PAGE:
Ibrahim “Abe” Michael January 14, 1941 to August 1, 2013
Former M & M Market owner, Ibrahim “Abe” Michael, passed away peacefully at his home August 1. He was 72. Born to Nicola and Azizeh Michael in Ramallah, Palestine, Michael immigrated to the United States of America in 1967, the year the Six-Day War broke out in Israel. A year later he married his beloved wife, Laila Salim Freij, in Detroit, Michigan, and purchased the M & M Market at 23rd and DeHaro streets to start a better life away from war in his native land.
Before immigrating to the U.S., Michael taught physics in Saudi Arabia, Jordan and Palestine, after earning a degree in agriculture at Khadouri College in Tul Karam, Palestine. He attended primary and secondary schools in Ramallah.
Michael retired from M & M Market in 2007. He struggled with health issues during the last years of his life, according to his daughter, Betty Kelleher. “Yet he never let any of his ailments get him down,” Kelleher wrote in an obituary to the Palestinian community. “He was a fighter; never giving up hope that one day he would get better. Throughout his struggles he always maintained a smile on his face.” Kelleher said her father was at the point of death nine times, and she and her siblings used to joke with him that he had nine lives. “He was a survivor and a go-getter,” she said.
For 40 years Michael owned and operated the M & M Market with his wife. Kelleher said her father worked seven days a week, in difficult and dangerous conditions. He was held up a number of times. But despite the struggles, “my dad loved his customers,” Kelleher said. The store had many visitors. “He was extremely generous, outgoing, friendly and funny,” Kelleher wrote to her cultural community. “Everyone who knew him loved and respected him.”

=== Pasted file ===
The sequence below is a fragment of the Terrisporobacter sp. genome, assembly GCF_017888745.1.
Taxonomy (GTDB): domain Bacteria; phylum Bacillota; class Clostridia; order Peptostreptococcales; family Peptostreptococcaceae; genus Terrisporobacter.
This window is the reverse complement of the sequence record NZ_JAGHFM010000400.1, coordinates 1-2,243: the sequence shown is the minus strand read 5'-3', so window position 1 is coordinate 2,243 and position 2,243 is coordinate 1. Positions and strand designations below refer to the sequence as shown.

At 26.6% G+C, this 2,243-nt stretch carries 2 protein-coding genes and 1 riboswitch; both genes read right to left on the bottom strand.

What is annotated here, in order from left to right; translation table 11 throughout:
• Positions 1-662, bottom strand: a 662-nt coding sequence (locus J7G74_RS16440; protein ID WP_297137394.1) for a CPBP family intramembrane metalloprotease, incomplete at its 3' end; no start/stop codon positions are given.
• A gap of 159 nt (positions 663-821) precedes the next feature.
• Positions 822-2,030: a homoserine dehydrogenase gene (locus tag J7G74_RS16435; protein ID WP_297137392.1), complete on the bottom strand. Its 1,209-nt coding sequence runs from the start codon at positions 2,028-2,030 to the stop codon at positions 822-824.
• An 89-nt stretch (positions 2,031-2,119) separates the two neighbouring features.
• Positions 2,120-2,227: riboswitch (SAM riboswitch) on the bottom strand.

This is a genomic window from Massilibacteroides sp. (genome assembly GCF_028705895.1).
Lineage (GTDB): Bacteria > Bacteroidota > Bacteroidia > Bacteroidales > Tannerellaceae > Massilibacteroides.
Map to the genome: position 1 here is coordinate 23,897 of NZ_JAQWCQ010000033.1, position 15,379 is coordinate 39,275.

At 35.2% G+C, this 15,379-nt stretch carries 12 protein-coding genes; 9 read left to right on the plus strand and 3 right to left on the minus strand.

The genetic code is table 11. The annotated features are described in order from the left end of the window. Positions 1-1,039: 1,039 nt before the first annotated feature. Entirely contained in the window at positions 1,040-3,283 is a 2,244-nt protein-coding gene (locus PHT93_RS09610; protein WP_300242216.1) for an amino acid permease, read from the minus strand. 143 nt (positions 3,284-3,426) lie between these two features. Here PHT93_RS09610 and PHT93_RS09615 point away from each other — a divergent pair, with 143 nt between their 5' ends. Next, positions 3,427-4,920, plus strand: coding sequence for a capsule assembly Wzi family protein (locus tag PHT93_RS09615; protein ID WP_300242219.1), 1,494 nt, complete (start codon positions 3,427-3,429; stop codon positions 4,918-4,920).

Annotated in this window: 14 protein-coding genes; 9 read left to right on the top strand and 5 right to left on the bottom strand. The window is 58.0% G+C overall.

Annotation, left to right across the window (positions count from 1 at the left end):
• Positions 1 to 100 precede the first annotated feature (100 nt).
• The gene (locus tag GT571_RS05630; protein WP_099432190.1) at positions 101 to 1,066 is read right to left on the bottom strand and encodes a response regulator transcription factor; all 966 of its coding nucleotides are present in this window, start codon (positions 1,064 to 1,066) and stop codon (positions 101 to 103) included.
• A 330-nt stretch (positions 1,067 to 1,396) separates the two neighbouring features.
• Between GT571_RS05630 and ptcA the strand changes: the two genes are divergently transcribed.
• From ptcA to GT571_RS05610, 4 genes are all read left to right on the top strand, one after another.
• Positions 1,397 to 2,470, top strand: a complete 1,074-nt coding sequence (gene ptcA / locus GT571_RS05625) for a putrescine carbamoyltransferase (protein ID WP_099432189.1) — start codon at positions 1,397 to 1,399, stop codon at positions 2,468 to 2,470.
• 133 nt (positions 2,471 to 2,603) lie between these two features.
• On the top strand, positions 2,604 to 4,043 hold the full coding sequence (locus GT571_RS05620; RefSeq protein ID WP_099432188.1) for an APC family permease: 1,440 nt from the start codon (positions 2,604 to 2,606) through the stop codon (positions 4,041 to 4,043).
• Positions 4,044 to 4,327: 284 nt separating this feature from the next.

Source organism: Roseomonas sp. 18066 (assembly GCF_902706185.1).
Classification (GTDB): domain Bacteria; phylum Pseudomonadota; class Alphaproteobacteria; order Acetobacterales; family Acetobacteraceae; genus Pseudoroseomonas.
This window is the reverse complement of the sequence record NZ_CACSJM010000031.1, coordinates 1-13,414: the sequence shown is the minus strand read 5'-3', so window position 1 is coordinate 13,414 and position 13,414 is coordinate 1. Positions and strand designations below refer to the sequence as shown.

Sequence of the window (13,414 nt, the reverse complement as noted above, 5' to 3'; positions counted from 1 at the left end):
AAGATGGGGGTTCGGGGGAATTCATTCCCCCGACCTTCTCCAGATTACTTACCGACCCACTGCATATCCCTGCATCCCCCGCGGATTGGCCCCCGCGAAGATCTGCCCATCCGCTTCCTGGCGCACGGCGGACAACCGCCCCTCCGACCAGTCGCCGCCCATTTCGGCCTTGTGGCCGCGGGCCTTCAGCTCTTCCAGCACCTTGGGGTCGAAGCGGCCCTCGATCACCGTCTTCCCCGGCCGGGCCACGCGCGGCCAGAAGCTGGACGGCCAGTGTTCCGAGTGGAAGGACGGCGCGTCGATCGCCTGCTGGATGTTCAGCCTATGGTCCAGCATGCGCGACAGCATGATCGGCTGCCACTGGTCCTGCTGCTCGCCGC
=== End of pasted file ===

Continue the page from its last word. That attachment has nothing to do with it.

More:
Michael and his wife owned a house on Rhode Island Street, where they raised their three children. But Kelleher said she and her brother, Nick, and sister, Amal, spent more time at the store than at their home. Michael’s wife passed in 1995, forging a tight bond among the surviving family members, Kelleher wrote in the obituary.
Michael also created community bonds. One was with Jack Jacqua, co-founder of the Omega Boys Club. “He was a real community person,” Jacqua said. “He was there to help people.” According to Jacqua, Michael made more than two thousand sandwiches for neighborhood kids during the time he owned the store. Michael also fed others in need, such as the homeless and people in poor health. “He was such a benevolent soul,” Jacqua added.
In addition to work, he loved going to St. George’s Orthodox Church in San Francisco. “His love and faith in God was pure,” Kelleher wrote. “He was an active member of the church and Ramallah community. He attended all functions, shared his wisdom, and loved people unconditionally. His love and respect for others was unparalleled. His heart and home were always open, and he enjoyed spending time with all his family and friends.”
“He was a wonderful guy,” Kelleher said. “He was one of a kind, and will live in our hearts forever. May he rest in peace.”
Michael is survived by eight brothers and sisters: Basma, Iffat, Janet, Widad Husary, Hanna, Simon, Jad and Fuad; his three children; one grandchild, Laila; and nieces and nephews. Donations in his memory can be made to the St. George Orthodox Church.
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